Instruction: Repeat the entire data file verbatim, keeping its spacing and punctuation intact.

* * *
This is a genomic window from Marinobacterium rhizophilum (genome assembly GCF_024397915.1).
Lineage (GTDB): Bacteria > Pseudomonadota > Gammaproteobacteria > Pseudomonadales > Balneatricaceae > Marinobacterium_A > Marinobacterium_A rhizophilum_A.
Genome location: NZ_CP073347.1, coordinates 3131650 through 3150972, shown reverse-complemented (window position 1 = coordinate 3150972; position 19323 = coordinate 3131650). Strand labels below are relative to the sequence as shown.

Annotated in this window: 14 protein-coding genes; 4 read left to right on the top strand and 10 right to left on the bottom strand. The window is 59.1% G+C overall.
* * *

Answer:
This is a genomic window from Marinobacterium rhizophilum (genome assembly GCF_024397915.1).
Lineage (GTDB): Bacteria > Pseudomonadota > Gammaproteobacteria > Pseudomonadales > Balneatricaceae > Marinobacterium_A > Marinobacterium_A rhizophilum_A.
Genome location: NZ_CP073347.1, coordinates 3131650 through 3150972, shown reverse-complemented (window position 1 = coordinate 3150972; position 19323 = coordinate 3131650). Strand labels below are relative to the sequence as shown.

Annotated in this window: 14 protein-coding genes; 4 read left to right on the top strand and 10 right to left on the bottom strand. The window is 59.1% G+C overall.